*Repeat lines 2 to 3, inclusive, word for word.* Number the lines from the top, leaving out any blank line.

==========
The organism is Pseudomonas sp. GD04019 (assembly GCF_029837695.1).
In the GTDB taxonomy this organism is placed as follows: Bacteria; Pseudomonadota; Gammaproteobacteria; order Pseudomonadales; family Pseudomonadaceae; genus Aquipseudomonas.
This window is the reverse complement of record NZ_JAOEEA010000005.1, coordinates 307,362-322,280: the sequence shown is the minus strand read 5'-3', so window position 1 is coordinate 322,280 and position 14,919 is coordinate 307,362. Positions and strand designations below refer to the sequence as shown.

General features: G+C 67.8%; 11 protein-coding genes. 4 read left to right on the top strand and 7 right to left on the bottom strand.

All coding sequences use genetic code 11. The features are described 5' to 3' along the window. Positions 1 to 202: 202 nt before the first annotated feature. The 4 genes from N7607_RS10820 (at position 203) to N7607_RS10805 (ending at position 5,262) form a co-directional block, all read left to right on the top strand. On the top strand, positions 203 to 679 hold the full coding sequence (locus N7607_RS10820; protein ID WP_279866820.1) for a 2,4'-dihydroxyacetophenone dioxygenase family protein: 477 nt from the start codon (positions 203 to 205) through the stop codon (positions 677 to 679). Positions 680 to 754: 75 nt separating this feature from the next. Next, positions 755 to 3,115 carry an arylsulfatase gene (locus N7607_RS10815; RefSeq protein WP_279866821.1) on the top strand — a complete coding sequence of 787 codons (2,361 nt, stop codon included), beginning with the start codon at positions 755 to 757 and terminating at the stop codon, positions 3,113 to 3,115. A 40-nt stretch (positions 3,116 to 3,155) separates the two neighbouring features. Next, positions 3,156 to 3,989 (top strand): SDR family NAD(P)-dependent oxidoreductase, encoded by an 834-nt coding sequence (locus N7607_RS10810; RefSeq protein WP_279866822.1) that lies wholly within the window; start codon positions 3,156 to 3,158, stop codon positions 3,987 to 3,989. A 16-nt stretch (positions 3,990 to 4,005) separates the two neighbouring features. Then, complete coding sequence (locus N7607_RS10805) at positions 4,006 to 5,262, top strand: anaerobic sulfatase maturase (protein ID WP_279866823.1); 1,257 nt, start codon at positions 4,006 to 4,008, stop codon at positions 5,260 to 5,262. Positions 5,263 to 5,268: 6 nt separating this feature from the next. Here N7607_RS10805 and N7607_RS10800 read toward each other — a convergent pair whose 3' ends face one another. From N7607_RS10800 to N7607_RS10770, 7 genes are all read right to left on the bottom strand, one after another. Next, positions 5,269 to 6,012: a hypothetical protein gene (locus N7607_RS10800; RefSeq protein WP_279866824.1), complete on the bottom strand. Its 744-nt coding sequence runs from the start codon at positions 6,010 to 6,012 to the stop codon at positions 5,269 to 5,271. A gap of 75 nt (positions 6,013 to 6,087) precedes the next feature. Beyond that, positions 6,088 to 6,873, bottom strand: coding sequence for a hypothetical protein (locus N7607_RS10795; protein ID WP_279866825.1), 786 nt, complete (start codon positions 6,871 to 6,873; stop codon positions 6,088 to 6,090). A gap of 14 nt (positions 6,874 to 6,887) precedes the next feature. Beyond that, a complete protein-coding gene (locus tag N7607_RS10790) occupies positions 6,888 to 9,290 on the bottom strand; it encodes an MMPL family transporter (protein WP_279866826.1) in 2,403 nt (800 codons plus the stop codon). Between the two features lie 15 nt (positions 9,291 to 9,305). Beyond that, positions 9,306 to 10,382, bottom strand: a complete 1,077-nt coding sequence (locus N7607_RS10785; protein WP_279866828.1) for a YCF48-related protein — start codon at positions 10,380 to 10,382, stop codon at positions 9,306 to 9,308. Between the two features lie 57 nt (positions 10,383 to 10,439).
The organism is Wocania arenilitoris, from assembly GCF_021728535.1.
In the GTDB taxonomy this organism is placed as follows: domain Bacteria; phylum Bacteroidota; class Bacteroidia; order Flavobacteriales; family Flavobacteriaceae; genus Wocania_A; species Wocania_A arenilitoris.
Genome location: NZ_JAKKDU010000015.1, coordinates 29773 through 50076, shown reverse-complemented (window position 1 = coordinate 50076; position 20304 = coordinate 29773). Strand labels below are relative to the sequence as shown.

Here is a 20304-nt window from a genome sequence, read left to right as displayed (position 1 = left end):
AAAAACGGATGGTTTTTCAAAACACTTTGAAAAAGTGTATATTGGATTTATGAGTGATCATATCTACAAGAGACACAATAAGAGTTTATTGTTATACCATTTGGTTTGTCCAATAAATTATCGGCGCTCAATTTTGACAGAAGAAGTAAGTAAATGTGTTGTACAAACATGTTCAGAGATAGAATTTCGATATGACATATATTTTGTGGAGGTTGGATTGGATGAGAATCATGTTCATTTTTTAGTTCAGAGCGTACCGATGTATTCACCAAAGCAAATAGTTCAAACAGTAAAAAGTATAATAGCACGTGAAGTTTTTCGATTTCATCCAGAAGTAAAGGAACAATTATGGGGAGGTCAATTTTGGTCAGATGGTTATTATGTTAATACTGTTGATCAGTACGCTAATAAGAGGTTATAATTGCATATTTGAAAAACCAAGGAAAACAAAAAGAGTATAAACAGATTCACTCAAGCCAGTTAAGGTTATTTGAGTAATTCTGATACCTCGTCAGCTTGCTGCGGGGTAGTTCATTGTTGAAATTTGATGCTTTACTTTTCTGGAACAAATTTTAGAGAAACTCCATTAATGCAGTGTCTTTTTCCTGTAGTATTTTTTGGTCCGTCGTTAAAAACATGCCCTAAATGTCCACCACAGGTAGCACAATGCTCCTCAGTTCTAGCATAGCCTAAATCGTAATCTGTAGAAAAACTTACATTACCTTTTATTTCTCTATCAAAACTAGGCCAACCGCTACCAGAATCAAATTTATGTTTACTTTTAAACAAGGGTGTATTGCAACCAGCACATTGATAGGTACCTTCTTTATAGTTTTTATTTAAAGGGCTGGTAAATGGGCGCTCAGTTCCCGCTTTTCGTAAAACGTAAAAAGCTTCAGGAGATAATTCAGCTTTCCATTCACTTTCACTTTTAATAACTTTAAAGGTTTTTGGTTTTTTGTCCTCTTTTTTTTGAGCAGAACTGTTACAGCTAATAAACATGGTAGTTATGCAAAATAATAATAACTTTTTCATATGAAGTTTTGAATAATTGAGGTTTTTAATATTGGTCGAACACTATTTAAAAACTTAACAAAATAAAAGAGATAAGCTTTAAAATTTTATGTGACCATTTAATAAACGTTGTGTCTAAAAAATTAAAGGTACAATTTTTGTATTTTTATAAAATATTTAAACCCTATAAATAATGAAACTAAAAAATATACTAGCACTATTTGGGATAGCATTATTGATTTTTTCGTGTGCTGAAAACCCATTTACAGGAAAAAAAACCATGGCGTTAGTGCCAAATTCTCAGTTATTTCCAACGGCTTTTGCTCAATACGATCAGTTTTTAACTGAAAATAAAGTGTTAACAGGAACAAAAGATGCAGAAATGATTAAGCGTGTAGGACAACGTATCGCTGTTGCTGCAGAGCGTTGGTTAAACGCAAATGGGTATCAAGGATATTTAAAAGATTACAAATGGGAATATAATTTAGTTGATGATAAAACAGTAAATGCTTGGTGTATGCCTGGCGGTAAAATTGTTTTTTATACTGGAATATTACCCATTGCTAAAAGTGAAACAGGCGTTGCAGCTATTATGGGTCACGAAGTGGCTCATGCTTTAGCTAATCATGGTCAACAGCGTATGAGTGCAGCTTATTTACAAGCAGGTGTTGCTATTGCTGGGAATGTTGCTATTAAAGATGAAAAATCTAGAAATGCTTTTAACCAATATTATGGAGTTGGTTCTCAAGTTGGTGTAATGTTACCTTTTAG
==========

In the GTDB taxonomy this organism is placed as follows: Bacteria; Pseudomonadota; Gammaproteobacteria; order Pseudomonadales; family Pseudomonadaceae; genus Aquipseudomonas.
This window is the reverse complement of record NZ_JAOEEA010000005.1, coordinates 307,362-322,280: the sequence shown is the minus strand read 5'-3', so window position 1 is coordinate 322,280 and position 14,919 is coordinate 307,362. Positions and strand designations below refer to the sequence as shown.